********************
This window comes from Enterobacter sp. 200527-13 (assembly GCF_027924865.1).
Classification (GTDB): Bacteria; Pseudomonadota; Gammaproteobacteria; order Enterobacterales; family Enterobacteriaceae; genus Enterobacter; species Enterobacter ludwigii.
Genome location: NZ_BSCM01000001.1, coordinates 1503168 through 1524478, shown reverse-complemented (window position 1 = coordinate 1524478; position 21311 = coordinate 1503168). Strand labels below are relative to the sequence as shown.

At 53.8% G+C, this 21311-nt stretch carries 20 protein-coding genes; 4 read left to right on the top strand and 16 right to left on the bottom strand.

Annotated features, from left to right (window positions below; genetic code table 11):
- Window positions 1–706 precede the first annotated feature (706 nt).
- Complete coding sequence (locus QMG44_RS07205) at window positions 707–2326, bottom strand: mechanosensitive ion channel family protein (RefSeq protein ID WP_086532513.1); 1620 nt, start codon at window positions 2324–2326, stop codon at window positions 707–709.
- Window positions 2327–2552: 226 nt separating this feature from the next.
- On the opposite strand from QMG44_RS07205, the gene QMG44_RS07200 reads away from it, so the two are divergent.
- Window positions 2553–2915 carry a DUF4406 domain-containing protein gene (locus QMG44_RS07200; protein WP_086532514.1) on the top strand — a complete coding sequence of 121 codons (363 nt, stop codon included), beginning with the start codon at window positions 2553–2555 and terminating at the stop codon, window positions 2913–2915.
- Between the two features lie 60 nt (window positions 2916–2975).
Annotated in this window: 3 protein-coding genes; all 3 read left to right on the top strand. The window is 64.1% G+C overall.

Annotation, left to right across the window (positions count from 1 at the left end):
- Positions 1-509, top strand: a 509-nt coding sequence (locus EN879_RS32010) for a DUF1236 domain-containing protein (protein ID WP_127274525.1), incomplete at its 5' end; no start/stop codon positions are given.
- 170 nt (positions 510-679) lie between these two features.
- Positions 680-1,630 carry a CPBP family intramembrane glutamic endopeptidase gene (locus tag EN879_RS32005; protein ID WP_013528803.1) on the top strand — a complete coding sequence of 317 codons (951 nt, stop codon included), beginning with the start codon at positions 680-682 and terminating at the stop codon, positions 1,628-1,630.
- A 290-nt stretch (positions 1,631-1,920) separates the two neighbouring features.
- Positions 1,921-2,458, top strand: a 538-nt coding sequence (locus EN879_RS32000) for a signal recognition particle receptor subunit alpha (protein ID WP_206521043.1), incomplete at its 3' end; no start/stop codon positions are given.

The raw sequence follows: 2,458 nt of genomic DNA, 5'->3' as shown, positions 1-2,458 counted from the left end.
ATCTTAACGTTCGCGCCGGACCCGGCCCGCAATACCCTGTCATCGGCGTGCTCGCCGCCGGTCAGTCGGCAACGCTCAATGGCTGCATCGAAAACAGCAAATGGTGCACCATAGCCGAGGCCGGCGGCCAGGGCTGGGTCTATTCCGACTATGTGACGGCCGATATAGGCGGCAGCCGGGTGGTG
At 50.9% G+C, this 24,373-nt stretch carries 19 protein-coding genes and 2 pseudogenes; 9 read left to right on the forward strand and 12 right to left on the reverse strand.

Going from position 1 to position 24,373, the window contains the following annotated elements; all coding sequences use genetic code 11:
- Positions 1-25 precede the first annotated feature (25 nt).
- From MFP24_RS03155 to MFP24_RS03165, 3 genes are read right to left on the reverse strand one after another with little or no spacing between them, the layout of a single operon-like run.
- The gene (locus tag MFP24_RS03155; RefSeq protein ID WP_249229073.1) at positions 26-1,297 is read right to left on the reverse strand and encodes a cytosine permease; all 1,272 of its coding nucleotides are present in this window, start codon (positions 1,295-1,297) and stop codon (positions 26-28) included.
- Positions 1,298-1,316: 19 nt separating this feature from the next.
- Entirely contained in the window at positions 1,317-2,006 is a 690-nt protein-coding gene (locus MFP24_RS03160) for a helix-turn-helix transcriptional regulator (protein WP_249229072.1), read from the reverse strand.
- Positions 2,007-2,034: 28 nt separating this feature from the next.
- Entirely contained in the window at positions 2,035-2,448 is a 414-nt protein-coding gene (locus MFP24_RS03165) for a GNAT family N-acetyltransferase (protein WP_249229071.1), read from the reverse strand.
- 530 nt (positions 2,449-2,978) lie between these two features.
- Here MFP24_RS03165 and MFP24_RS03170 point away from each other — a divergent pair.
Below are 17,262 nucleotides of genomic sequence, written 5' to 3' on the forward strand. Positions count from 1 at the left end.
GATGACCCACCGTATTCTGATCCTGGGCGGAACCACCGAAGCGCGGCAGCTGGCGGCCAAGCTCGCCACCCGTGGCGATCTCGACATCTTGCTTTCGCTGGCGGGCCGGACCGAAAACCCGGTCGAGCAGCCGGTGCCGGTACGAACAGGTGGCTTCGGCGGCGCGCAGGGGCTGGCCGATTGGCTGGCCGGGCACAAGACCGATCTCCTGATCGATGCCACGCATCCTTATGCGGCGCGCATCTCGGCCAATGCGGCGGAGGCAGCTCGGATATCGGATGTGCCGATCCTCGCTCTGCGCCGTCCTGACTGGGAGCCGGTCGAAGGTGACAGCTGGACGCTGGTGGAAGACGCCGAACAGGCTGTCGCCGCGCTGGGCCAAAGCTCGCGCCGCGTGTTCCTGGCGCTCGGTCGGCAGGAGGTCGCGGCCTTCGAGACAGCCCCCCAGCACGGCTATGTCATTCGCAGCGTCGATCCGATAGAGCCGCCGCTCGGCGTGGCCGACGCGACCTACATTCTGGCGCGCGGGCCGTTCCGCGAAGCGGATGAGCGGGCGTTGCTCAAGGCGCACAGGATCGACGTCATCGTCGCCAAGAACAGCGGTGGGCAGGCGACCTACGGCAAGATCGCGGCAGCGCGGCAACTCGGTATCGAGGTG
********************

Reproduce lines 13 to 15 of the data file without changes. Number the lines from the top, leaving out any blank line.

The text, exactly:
Annotation, left to right across the window (positions count from 1 at the left end):
- Positions 1-509, top strand: a 509-nt coding sequence (locus EN879_RS32010) for a DUF1236 domain-containing protein (protein ID WP_127274525.1), incomplete at its 5' end; no start/stop codon positions are given.
- 170 nt (positions 510-679) lie between these two features.